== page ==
Juvenile osteoporosis is the condition that makes bones in children weak and lose their strength. As a result, children especially in the age group of 8-14 years are prone to break or fracture their bones more easily. Although sometimes the children of younger age groups may develop it too.
In an exclusive interaction with OnlyMyHealth editorial team, Dr Vasudeva Juvvadi, Consultant Orthopedic Knee Surgeon, Citizens Specialty Hospital, Hyderabad shares in detail what juvenile osteoporosis is and about its symptoms, diagnosis and treatment. Here is what he shared with us.
Once thought to afflict adults and elderly patients, in recent years, osteoporosis has been recognized as a pediatric problem as well. According to the definition set by the World Health Organization (WHO), osteoporosis is defined as a systemic skeletal disease characterized by low bone mass and constant deterioration of bone tissue, with a consequent increase in bone fragility and susceptibility to fractures.
Types of juvenile osteoporosis
The two common types of juvenile osteoporosis include:
1. Secondary Osteoporosis
Juvenile osteoporosis is usually caused by underlying medical conditions such as diabetes, kidney disease, certain medications such as some types of cancer treatment, poor diet or sedentary lifestyle. Besides, children who are bedridden or have prolonged periods of immobility are also at increased risk of juvenile osteoporosis.
2. Idiopathic Osteoporosis
This type of juvenile osteoporosis is a condition when doctors don’t know what caused the disease. Idiopathic osteoporosis is more common in boys than in girls.
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Signs and Symptoms of Juvenile Osteoporosis
Some of the common symptoms of juvenile osteoporosis include pain in the lower back, hips, knees, ankles and feet, trouble with walking and fractures in the legs, ankles, or feet.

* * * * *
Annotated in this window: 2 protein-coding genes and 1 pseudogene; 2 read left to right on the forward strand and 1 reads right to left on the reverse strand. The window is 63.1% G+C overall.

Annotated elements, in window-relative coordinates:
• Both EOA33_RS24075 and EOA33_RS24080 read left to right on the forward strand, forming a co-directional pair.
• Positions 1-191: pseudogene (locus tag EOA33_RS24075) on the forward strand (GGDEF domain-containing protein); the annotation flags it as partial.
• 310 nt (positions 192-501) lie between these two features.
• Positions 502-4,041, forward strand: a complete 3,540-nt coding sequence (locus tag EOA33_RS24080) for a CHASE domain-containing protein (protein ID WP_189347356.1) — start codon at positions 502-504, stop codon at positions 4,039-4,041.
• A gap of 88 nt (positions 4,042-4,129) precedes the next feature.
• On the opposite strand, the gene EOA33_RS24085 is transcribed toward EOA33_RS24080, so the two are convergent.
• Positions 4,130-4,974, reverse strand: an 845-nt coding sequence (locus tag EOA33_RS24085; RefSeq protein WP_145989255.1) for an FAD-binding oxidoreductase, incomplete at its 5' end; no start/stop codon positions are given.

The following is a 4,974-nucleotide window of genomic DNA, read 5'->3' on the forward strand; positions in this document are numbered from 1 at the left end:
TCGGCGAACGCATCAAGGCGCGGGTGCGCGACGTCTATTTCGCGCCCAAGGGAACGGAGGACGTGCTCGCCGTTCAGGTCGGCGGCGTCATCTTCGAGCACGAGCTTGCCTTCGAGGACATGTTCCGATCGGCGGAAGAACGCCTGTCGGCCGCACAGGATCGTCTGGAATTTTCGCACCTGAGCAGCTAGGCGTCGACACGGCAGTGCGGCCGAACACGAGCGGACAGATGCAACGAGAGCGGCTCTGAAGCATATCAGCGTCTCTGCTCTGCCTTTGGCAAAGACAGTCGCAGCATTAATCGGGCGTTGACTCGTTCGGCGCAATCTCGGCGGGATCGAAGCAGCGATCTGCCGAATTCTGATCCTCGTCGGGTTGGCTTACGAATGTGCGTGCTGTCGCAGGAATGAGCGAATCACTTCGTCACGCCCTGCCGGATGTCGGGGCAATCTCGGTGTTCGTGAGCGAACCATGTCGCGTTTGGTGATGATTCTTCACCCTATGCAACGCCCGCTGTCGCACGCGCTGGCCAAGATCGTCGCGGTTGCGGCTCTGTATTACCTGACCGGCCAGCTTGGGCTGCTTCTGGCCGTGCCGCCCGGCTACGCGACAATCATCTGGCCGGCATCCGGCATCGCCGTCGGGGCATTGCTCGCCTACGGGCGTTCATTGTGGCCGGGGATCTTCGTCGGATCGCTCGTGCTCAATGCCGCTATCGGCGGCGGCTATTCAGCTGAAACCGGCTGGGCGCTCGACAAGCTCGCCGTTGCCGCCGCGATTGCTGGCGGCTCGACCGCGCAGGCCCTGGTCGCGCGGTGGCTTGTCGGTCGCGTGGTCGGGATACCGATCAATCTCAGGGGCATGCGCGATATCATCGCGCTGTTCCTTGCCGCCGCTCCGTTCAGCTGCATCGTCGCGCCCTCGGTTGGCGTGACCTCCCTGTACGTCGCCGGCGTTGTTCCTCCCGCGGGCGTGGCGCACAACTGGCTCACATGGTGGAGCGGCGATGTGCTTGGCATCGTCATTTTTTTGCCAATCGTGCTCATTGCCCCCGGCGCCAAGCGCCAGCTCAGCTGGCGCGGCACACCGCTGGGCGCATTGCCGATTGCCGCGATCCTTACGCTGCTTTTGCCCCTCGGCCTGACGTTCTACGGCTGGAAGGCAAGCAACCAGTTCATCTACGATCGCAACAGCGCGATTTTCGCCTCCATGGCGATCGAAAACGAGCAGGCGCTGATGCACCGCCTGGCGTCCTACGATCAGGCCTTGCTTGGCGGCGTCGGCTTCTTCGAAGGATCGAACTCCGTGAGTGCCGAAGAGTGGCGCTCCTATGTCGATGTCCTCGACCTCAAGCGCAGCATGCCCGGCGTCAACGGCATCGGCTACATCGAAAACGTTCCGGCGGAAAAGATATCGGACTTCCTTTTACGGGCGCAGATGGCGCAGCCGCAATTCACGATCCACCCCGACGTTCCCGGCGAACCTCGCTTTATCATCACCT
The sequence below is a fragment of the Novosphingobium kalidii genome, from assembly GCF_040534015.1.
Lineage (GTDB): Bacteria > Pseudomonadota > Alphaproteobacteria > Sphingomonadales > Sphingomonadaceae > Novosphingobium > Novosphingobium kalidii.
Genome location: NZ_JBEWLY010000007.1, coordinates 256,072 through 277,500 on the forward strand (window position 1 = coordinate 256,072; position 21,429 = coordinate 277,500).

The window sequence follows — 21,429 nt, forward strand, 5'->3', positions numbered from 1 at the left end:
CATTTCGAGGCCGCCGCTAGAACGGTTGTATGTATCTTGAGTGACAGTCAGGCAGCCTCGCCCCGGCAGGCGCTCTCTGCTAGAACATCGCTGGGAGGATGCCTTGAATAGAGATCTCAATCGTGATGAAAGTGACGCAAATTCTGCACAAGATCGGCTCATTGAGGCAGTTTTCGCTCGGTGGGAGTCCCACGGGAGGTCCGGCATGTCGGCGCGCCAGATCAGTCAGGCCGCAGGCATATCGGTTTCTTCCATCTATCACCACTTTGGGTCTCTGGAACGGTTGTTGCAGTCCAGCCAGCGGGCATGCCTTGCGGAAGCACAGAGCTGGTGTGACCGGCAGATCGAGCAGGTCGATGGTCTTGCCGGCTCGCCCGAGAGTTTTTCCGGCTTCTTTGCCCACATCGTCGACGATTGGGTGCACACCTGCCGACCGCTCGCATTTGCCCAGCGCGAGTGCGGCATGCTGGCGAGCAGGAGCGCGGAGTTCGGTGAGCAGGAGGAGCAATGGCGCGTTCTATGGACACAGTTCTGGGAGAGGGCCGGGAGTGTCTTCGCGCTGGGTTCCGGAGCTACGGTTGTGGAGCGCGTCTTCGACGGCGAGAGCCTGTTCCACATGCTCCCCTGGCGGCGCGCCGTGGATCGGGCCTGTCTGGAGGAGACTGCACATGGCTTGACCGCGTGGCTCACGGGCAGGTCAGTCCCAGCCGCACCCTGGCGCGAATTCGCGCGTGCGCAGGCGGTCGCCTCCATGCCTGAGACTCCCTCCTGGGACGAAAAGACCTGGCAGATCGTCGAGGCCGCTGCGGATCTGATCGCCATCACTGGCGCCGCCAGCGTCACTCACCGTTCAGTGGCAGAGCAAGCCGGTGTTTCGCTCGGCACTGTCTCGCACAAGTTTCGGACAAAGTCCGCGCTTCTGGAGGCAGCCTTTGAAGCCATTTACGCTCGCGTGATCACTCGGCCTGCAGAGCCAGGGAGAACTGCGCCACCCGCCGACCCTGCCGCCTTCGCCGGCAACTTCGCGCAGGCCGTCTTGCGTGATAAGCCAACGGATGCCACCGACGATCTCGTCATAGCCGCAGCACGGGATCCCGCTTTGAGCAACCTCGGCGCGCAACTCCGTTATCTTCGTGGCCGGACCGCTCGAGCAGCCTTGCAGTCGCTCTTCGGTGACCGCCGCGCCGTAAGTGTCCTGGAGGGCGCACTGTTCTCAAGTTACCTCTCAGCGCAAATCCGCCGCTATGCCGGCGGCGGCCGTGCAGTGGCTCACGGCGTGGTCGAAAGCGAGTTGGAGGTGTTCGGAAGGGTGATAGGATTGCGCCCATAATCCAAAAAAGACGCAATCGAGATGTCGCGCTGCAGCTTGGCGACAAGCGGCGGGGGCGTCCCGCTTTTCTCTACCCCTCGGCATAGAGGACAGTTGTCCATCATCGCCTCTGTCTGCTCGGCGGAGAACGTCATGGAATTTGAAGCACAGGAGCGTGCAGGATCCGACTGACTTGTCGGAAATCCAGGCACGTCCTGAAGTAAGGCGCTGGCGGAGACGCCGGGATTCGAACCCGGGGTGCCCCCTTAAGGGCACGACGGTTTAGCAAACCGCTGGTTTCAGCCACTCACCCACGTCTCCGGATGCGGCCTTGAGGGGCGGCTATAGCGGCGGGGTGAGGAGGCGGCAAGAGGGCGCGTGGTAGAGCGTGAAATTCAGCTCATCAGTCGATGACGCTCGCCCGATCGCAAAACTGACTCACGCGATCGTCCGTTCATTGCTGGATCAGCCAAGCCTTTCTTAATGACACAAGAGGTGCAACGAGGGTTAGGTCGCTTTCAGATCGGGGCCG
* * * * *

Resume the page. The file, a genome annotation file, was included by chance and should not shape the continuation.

Diagnosis of juvenile osteoporosis
Diagnosis of juvenile osteoporosis is challenging since the bone mineral density (BMD) in younger children is especially affected by growth and development. It is usually not diagnosed until a child fractures a bone. The diagnosis may include:
- medical history
- physical examination
- Bone scan – Dual energy x-ray absorptiometry (DEXA) is the most commonly used method for evaluating bone mineral density (BMD) and bone mineral content (BMC).
- Blood tests
Treatment of juvenile osteoporosis
In most cases, juvenile osteoporosis can be treated. The treatment depends on the cause of your child’s juvenile osteoporosis and may include:
- Diagnosing and treating an underlying medical condition
- Encouraging children to take part in a regular exercise. They should be encouraged to participate in various sports activities, preferably during the day. In addition to physical education classes in school, parents should consider enrolling their children in sports academies.
- Increasing calcium in the diet by including dairy products such as milk, cheese and yogurt, leafy green vegetables, tofu, nuts, etc. Minimum calcium requirement for children between 1 and 18 years of age is 600 – 800 mg for optimal bone health.
- Adequate vitamin D: Sun is the best source of Vitamin D in children. They usually benefit from 10-30 minutes of exposure to direct sunlight, daily.
- Medication/Supplements to encourage bone strength
That said, owing to recent advances in medicines and surgical treatment, bone conditions in children such as Brittle Bone disease can also be treated successfully. For better outcome, early diagnosis and treatment is crucial in treating such cases of juvenile osteoporosis. Multidisciplinary teams of professionals usually work together for the integrated management of bone conditions in children. Besides, the need for supplements for both calcium and vitamin D should be assessed and addressed in all children, especially those at risk of osteoporosis.